with the clerk of such State court, which shall effect the removal and the State court shall
proceed no further unless and until the case is remanded.” Pursuant to that statute, the federal
court does not obtain exclusive jurisdiction over the action until after the notice is filed with the
state court, effecting the removal. Instead, “the jurisdiction of the federal court attaches as soon
as the petition for removal is filed with it, and . . . both state and federal courts have jurisdiction
until the process of removal is completed.” Berberian v. Gibney, 514 F.2d 790, 792-93 (1st. Cir.
1975) (finding that a state court’s entry of default against a defendant after the defendant had
filed a notice of removal in federal court but before it filed the notice in state court was
Thus, for a period of 70 days, between September 16 and November 25, 2016, the Bristol
County Superior Court and this Court had concurrent jurisdiction over this action. During that
period, on November 8, 2016, plaintiffs entered a voluntary dismissal of USDOT that was
recorded on the state court docket. That dismissal became effective when it was entered on the
state docket and “is to be treated as if it were entered by this Court.” Sindi v. El-Moslimany,
2014 WL 1281522, at *2 (D. Mass. Mar. 26, 2014). Accordingly, USDOT has not been a party
to this case since November 8, 2016, and its motion to dismiss that was filed in this Court has
Because the removing party has been dismissed, the Court must next consider whether
the motion to remand has become moot. As noted, USDOT attempted to remove this case only
as to itself, and not as to the state defendant, pursuant to 28 U.S.C. § 1442. USDOT has not
indicated that the state defendant consented to removal. Under § 1442(a)(1), federal officers,
agencies, and the United States may remove civil or criminal actions commenced against them in
state court. A removal under 28 U.S.C. § 1442(a)(1) constitutes an “exception to the general rule
that removals must be unanimously agreed to by the defendants.” Hilbert v. McDonnell Douglas
Corp., 529 F. Supp. 2d 187, 195 (D. Mass. 2008). See also Akin v. Ashland Chem. Co., 156 F.3d
1030, 1034 (10th Cir. 1998); Ely Valley Mines, Inc. v. Hartford Accident and Indem. Co., 644
F.2d 1310, 1315 (9th Cir. 1981); Fowler v. Southern Bell Tel. & Tel. Co., 343 F.2d 150, 152 (5th
Cir. 1965). By its plain terms, § 1442(a)(1) likewise permits removal by a federal agency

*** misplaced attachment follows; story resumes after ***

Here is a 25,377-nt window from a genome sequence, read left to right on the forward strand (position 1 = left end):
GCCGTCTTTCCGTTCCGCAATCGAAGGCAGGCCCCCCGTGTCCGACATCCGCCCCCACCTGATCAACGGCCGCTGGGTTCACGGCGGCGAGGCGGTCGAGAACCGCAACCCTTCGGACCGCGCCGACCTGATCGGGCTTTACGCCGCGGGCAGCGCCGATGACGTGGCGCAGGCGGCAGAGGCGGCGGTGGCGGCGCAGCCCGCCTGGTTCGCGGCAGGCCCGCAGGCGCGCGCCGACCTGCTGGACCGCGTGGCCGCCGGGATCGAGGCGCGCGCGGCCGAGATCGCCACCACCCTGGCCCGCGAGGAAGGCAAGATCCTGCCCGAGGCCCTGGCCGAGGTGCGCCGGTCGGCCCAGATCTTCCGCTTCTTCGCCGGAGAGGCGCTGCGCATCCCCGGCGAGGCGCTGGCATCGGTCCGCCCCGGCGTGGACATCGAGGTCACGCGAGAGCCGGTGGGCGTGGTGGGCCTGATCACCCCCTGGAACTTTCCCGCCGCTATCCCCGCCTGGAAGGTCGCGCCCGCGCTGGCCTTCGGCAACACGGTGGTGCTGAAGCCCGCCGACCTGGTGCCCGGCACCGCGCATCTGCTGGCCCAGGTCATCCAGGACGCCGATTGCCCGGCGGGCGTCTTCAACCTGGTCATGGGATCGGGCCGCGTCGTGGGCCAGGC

without the consent of all defendants. See O'Callaghan v. United States, 686 F. Supp. 2d 826,
828 (N.D. Ill. 2010) (interpreting the plain language of § 1442 to permit removal by the United
States without the consent of co-defendants). The effect of removal by a federal agency
defendant is to “remove the entire case.” Hilbert v. McDonnell Douglas Corp., 529 F. Supp. 2d
187, 195 (D. Mass. 2008). See also Fowler, 343 F.2d at 152 (“it is settled that the filing of a
petition for removal by a single federal officer removes the entire case to the federal court”).
Otherwise, removal would split the case in two, forcing plaintiffs to pursue parallel litigation on
the same facts in state and federal courts. Although USDOT requested removal only with
respect to the claims against it, the effect of that request was to remove the entire case.
Accordingly, the motion to remand remains viable with respect to the state defendant.
Under the circumstances, and even assuming the removal was proper and this Court
otherwise has subject-matter jurisdiction, the Court declines to exercise its supplemental
jurisdiction over the state-law claims against the state-entity defendant pursuant to 28 U.S.C. §
1367(c). The Court would remand the case on that basis alone, as there is no longer any federal
issue presented in this case.
However, even if USDOT had not been dismissed, this matter should be remanded to the
state court. The removal statute, 28 U.S.C. § 1446(d), requires prompt notice of removal to the
state court, among other reasons in order to avoid the very problem that the Court now faces. In
determining whether a defendant’s delay in filing such a notice warrants remand, courts have
considered whether the state court has taken action in the interim, as it has here. See Browning v.
Am. Family Mut. Ins. Co., 2008 WL 5352064, at *1 (D. Colo. Dec. 17, 2008), aff'd, 396 F. App'x
496 (10th Cir. 2010). In addition, courts have found that delays of much shorter duration than
the 70-day period here merit remand. See Doherty v. Goslin, 2002 WL 32224695, at *1 (E.D.
Pa. July 26, 2002) (collecting cases including those that find delays between five and 34 days
sufficiently long to justify remand).3
Accordingly, Defendant’s motion to dismiss is DENIED as moot. Plaintiffs’ motion to
remand to the Bristol County Superior Court is GRANTED.
/s/ F. Dennis Saylor
F. Dennis Saylor IV
United States District Judge
Dated: December 19, 2016
The Court does not reach the issue whether the removal was untimely because it was filed more than two
and a half years after USDOT was served with the original complaint, far beyond the 30-day time limit prescribed
by 28 U.S.C. § 1446. As noted, the parties dispute whether service of the original complaint was effected on